BDNF Val66Met polymorphism and posttraumatic stress symptoms in U.S. military veterans: Protective effect of physical exercise

Barbara L. Pitts, Julia M. Whealin, Ilan Harpaz-Rotem, Ronald S. Duman, John H. Krystal, Steven M. Southwick, Robert H. Pietrzak

Research output: Contribution to journalArticlepeer-review

35 Scopus citations

Abstract

The Met allele of the brain-derived neurotrophic factor (BDNF) Val66Met polymorphism is associated with reduced levels of BDNF release, heightened hypothalamic-pituitary-adrenal axis reactivity, and impaired fear extinction. As a result, Met allele carriers may be at risk for greater severity of posttraumatic stress disorder (PTSD) symptoms. In this study, we examined the relationship between the BDNF Val66Met polymorphism and PTSD symptoms in two nationally representative samples of European American U.S. military veterans (main sample, n = 1386; replication sample, n = 509). Results revealed that, relative to Val/Val homozygotes, Met allele carriers reported greater severity of lifetime and current PTSD symptoms, specifically re-experiencing symptoms. Met allele carriers with high trauma burden also reported greater severity of lifetime and past-month PTSD symptoms. Greater engagement in physical exercise moderated this gene-by-environment interaction. Specifically, among veterans with high lifetime trauma burden, Met allele carriers who exercised had significantly lower severity of PTSD symptoms compared to those who did not exercise. These findings suggest that interventions designed to bolster engagement in physical exercise may help mitigate PTSD symptoms in veterans who are Met allele carriers and highly exposed to trauma.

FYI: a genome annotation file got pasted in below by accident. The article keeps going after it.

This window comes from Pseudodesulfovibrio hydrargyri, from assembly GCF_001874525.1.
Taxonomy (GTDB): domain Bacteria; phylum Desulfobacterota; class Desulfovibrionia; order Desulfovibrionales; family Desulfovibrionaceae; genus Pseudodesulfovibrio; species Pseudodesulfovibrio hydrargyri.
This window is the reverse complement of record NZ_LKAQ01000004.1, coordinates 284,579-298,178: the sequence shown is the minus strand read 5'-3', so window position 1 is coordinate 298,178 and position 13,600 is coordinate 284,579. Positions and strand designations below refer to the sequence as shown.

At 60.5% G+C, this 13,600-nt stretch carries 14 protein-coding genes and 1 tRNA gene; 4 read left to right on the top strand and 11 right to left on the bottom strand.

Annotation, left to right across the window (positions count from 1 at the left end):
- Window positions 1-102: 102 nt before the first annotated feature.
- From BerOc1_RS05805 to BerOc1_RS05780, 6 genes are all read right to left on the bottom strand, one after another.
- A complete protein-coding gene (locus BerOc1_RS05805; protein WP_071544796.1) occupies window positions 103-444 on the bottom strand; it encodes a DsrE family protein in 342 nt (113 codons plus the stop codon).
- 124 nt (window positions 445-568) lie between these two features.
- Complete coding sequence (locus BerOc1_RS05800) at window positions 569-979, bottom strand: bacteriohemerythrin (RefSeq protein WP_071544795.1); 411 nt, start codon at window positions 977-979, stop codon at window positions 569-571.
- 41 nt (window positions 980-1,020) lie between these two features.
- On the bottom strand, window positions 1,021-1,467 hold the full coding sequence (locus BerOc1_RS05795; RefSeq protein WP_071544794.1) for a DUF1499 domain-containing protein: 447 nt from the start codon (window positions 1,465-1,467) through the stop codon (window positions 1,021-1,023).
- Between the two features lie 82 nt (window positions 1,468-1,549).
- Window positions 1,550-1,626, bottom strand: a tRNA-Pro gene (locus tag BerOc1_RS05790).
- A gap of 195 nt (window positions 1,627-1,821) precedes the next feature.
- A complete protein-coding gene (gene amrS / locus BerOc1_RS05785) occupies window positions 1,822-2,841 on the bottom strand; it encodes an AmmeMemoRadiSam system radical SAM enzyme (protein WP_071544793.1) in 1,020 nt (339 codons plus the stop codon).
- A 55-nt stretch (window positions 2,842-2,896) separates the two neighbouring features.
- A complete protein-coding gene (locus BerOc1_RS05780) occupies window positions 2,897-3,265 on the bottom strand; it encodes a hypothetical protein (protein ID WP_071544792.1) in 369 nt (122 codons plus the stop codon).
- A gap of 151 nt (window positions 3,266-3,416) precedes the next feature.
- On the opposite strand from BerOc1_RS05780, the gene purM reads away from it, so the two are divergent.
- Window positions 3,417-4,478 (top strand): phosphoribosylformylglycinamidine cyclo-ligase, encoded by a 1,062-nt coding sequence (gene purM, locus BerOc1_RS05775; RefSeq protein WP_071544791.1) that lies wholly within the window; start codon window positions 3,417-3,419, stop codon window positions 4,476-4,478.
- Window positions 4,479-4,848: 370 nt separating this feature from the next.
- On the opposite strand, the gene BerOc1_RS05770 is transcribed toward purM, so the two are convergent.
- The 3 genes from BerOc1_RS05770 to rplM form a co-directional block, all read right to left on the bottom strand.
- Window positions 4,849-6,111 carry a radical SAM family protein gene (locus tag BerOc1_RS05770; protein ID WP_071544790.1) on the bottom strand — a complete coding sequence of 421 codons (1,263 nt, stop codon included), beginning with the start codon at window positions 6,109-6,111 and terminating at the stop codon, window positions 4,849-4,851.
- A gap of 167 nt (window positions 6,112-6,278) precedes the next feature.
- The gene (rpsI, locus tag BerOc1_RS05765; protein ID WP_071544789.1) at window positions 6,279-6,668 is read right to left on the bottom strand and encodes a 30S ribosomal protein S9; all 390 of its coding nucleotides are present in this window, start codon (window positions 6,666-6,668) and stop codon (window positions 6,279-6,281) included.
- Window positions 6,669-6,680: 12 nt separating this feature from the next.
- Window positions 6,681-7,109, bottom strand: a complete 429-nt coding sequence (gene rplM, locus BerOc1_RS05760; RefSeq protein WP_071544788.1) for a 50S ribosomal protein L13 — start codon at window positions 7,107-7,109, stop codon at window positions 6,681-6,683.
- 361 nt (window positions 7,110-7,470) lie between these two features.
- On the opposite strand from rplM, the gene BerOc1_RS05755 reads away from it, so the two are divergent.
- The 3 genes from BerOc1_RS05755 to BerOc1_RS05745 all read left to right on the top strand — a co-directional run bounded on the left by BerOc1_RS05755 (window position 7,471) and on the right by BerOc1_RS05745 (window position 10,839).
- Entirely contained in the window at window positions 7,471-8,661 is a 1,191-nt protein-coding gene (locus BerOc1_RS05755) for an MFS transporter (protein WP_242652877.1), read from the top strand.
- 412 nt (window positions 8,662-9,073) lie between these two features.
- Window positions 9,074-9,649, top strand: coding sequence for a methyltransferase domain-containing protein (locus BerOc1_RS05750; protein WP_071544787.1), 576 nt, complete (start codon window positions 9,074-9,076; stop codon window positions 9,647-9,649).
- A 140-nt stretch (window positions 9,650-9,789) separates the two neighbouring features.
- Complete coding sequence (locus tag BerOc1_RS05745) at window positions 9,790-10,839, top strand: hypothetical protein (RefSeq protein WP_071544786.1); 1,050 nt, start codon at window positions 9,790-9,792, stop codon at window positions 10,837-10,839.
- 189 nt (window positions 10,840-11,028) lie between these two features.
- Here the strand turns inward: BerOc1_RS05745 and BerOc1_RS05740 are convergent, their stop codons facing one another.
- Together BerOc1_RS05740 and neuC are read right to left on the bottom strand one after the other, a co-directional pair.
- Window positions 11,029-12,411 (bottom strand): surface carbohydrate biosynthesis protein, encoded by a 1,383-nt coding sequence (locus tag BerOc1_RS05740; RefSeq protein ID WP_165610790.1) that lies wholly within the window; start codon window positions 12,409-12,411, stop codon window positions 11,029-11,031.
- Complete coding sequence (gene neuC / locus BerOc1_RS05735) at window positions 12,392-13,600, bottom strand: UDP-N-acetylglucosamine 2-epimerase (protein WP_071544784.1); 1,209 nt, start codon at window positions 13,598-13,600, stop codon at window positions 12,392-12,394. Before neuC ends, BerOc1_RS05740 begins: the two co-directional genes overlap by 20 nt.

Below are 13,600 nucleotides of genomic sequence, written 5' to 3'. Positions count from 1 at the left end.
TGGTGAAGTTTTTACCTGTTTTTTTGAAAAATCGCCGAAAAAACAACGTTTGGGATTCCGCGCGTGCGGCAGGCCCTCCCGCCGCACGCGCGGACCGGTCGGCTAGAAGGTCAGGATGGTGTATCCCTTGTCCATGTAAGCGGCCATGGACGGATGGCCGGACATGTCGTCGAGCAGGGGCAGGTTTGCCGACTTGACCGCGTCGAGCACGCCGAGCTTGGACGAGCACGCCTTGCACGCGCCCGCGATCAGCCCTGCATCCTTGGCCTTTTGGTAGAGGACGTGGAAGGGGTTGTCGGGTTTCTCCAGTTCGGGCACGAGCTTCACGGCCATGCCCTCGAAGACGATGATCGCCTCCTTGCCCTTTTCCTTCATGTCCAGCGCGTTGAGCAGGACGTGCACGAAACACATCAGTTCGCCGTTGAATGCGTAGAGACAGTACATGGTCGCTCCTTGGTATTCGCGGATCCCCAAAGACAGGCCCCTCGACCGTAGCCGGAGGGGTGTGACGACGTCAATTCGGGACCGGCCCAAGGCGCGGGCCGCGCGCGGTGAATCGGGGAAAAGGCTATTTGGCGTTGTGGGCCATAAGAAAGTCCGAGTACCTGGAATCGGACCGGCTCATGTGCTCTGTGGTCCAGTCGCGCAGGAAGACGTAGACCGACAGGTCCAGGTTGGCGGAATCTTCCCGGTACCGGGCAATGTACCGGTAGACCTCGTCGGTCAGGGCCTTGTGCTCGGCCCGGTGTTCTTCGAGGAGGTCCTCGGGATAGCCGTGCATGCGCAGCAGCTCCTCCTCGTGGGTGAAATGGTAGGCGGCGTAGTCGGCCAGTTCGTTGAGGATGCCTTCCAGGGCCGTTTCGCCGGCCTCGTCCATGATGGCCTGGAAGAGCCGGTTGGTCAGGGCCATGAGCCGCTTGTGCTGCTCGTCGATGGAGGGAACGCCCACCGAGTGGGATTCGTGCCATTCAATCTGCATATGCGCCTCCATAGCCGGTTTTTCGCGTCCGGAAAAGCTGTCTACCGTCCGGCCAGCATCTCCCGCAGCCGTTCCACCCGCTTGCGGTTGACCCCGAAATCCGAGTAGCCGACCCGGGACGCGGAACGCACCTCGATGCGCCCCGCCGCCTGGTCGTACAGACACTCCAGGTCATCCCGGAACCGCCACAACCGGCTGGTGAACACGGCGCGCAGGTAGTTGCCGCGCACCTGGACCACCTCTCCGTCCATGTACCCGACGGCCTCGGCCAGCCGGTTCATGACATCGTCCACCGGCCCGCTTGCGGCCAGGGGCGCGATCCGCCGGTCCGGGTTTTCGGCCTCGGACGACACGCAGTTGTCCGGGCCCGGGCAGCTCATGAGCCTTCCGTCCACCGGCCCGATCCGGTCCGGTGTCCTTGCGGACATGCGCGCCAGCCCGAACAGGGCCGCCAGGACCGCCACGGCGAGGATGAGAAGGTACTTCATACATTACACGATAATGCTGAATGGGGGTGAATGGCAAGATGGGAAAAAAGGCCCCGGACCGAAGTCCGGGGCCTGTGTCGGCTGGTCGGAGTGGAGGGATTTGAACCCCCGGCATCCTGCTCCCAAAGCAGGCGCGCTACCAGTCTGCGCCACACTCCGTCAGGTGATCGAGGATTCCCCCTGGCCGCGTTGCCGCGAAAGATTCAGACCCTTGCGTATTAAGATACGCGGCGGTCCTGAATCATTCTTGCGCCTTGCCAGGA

Original languageEnglish
Pages (from-to)198-202
Number of pages5
JournalPsychoneuroendocrinology
Volume100
DOIs
StatePublished - Feb 2019
Externally publishedYes

Keywords

  • Brain-derived neurotrophic factor
  • Exercise
  • Posttraumatic stress disorder
  • Resilience
  • Trauma
  • Veterans

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